By Josef Omorotionmwan
EVEN where the President of a country dies intestate these days, it may not come as a surprise. After all, most deaths now come suddenly.
Since we are not privy to the will of the late President Musa Yar’Adua, we have no way of knowing whether a particular item, the case of Yar’ Adua vs The Leadership Newspapers was properly accommodated in his will. But how much right has a man after death?
Death and sleep are closely related. They differ only in degree. You keep denying them until they really occur. In the particular case of the late Yar’Adua, the fact of his illness remained a top secret, even unto death.
If only the Saudi authorities knew what happened, they would not blame Nigerians for being carefree about their President. All those who would have flooded the entire place with get-well cards were told that the man was having a bed rest.
And suddenly, we even abandoned our African tradition of broadcasting and announcing afflictions because you never can tell at whose back yard lies a remedy. From very early in life, we were taught to believe that if you hid a disease, it would kill you.
But in the case of Yar’Adua, anyone who dared mention that he was ill simply landed himself in deep trouble. The Leadership Newspaper Group must still be telling its story to whoever cares to listen. Then newspaper had in its issue of November 8, 2008 reported that the President was ill.
With the speed of lightning, the President slammed a five-count charge on Sam Nda-Isaiah (Chairman/Editor-in-chief); Abdul–Razaq Bello (Editor, Daily); Lara Olugbemi (Weekend Editor); and Simon Imobo-Tswan (Reporter), accusing them of allegedly conspiring to indulge in illegal act, defamation of character, injurious falsehood, painting or engraving matter known to be defamatory and sales of painted or engraved materials containing defamatory matters.
The company’s plea that the President could not sue while in office was quickly thrown out at the Abuja Chief Magistrates Court.
At the appellate level, however, the ruling of Chief Magistrate Sunday Ochimane collapsed. Hear Hon Justice Abubakar Talba: “Chief Magistrate Sunday Ochimane erred in law when he refused to adjourn the case sine die, even when it was obvious that there is an infringement on the rights of the accused persons as enshrined in Section 36(5) and (6) of the 1999 Constitution… Section 308 0f the 1999 Constitution has undergone intense scrutiny by superior courts in the country and it is clear that it is intended to confer absolute immunity without barring them from enforcing their fundamental human rights”.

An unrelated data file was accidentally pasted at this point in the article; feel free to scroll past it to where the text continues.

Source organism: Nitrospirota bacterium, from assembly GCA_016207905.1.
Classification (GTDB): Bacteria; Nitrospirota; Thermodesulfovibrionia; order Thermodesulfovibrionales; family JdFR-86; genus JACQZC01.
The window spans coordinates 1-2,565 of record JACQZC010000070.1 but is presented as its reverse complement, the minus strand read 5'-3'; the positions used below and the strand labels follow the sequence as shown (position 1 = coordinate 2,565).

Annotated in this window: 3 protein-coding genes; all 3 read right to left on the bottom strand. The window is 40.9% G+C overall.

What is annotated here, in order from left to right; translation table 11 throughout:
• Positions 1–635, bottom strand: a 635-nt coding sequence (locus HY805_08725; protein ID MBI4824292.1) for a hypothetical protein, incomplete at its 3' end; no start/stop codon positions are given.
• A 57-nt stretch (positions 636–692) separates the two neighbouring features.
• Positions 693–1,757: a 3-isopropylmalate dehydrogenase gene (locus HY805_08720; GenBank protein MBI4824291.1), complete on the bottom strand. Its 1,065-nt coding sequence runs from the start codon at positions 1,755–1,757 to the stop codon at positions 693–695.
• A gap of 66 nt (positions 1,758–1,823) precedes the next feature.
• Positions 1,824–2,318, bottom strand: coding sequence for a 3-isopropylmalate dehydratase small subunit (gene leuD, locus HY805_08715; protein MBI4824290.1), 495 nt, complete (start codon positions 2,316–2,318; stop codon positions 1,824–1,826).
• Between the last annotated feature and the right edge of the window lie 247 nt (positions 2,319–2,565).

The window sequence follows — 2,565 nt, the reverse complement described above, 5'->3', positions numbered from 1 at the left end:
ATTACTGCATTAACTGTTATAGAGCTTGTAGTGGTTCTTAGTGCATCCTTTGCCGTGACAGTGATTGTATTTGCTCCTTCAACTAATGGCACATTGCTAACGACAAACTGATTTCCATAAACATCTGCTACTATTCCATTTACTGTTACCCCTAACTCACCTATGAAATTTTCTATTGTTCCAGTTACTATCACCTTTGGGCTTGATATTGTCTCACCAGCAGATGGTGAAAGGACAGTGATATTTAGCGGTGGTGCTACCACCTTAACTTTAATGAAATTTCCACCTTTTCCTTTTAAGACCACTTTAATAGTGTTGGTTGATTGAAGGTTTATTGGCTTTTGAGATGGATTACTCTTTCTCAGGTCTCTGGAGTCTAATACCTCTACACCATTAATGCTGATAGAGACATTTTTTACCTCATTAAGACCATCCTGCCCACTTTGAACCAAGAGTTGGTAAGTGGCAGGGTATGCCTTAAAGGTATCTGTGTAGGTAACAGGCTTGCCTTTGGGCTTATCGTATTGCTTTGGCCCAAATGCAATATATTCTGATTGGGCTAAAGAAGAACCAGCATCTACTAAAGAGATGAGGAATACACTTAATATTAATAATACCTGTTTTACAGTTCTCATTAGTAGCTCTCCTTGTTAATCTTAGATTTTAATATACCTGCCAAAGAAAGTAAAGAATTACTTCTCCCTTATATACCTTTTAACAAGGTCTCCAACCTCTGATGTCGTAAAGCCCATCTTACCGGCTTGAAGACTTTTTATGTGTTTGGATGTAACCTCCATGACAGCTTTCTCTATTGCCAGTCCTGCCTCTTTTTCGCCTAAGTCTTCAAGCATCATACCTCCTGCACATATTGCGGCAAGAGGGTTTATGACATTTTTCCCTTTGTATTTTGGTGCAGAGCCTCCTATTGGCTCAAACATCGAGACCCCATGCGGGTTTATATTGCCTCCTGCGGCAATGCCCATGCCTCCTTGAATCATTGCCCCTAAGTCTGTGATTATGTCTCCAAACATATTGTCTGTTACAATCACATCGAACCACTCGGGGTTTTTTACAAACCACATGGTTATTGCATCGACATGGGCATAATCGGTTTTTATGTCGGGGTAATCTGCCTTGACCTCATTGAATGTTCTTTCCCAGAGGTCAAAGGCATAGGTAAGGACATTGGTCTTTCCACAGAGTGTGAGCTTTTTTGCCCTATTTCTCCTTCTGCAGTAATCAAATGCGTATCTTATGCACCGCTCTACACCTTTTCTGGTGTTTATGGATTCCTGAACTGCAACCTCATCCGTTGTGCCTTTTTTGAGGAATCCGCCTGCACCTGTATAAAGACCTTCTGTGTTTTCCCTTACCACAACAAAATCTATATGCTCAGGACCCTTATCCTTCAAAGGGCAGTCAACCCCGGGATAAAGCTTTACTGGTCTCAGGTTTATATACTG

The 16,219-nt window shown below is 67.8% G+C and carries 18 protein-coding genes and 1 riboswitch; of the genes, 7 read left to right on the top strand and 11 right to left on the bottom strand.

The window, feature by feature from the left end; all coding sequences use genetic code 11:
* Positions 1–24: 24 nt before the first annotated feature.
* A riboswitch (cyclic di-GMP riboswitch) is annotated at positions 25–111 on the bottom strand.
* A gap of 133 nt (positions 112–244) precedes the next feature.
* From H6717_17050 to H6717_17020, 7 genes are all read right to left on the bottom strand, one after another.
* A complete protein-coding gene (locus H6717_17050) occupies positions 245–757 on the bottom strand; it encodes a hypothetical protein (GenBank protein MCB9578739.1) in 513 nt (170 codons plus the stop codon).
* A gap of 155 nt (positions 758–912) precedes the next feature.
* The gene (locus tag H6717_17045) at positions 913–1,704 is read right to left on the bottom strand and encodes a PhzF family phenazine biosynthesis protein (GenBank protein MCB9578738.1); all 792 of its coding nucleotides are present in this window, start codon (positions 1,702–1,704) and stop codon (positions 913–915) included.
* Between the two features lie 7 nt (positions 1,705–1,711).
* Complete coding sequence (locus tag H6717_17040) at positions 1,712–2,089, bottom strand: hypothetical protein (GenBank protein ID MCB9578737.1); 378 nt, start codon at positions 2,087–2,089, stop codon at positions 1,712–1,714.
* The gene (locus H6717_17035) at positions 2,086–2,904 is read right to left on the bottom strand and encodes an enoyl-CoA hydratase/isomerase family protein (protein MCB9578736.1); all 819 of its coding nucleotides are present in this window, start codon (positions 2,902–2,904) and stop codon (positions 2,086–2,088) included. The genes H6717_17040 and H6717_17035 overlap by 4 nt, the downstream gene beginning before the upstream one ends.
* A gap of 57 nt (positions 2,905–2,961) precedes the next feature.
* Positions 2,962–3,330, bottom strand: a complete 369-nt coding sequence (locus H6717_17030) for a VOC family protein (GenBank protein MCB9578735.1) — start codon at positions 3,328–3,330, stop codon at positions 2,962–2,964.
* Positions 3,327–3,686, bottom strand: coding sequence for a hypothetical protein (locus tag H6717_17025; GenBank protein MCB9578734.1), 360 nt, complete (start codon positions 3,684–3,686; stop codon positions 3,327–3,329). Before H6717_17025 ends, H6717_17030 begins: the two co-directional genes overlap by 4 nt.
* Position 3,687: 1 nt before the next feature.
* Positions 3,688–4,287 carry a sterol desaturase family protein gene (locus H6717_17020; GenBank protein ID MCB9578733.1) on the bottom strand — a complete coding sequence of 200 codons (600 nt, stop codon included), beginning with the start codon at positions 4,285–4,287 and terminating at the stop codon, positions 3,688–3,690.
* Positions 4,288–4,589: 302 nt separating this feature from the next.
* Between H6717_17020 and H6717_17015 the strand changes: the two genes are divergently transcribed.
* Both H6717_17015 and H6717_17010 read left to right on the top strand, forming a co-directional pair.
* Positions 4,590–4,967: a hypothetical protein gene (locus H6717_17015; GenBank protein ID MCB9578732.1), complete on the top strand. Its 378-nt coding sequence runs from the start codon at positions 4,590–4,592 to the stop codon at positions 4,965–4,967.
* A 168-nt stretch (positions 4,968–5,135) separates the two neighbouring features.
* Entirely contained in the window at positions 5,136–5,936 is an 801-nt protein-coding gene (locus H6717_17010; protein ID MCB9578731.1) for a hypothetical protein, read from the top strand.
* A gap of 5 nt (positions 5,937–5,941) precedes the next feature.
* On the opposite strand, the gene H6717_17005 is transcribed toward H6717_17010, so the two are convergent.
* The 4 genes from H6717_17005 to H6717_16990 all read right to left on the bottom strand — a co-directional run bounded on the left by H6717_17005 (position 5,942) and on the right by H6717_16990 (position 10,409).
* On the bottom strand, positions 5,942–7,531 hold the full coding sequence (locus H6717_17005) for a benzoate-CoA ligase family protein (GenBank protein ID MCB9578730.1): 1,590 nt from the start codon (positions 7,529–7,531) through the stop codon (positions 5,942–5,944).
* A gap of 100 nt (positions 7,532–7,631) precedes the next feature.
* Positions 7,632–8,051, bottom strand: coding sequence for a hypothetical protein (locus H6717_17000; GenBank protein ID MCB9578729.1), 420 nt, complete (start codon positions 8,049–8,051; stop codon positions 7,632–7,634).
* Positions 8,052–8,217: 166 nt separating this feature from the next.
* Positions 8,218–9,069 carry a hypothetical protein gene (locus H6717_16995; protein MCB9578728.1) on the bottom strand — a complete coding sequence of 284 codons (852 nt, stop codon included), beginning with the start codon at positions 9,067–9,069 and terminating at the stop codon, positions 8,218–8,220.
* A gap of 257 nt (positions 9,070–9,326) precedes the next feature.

The import of this ruling is that the rights of the accused persons have been abridged ab initio since they cannot compel the President to appear as a witness as he enjoys absolute immunity. This is where the issue of fair hearing comes into full focus. Finally, the Appeal Court ruled: “There is merit in the appeal and the ruling of the Chief Magistrate is set aside. This case is set aside sine die”.
In a sense, immunity for one is immunity for all: He who cannot be sued can also not sue. This is immunity in the reverse –for as long as chief executives remain immune from public prosecution, the public is also immune from prosecution by them. The precedent had been established earlier in the cases of Tinubu vs IMB Securities and Mediatech vs Lam Adesina, where the courts held that the respondents were shielded from prosecution.
Like any other thing in Nigeria, people easily point to instances of the abuse of the immunity clause as currently contained in our Constitution. We have also maintained that Nigeria should not be in a hurry to remove the clause from the Constitution because the Constitution is for all times, not something that should be tinkered with every day.
Nigeria is one country where politicians hardly accept defeat in electoral contests. That explains why they are quick at rushing to Elections Petitions Tribunals immediately after every election. Even after they have been thoroughly beaten at the Tribunal and appeal court levels, they must look for ways and means of disturbing the winner from performing his duties. One obvious device is to keep instituting frivolous court cases with a view to keep him running between the courts and his office throughout his tenure. Meanwhile, governance suffers.
There is the mistaken view that the immunity clause is an attempt to promote chief executives above the law. Somewhere along the line, somebody has abandoned his duty post. The framers of the Constitution saw the need to insulate Governors and Presidents from frivolous court actions that would distract them from quality governance and they provided the immunity clause.
All the same, the framers of the Constitution realised that some Presidents and Governors might abuse the powers conferred on them by the immunity clause. When that happens, the legislators should first impeach them so that they would be stripped of immunity, after which they would become ordinary citizens, when they could be tried for their crimes. The missing link is that legislators are not yet alive to their responsibilities!
Essentially, the immunity clause is the best protection for those intent on serious governance. It presupposes that every Chief Executive is in the business of serious governance. We are gradually getting there. Without prejudice to other states, indigenes of Edo, Akwa Ibom, Rivers, Lagos, Imo, etc, would readily accept that their Governors are doing well and that frivolous court actions should not be allowed to impede the serious business of quality governance.
As our assemblymen run around, looking for what to remove from the Constitution, they should leave the immunity clause alone. By the time everyone starts playing his assigned role in the Constitution, it will be found that the immunity clause is a safety valve in the system.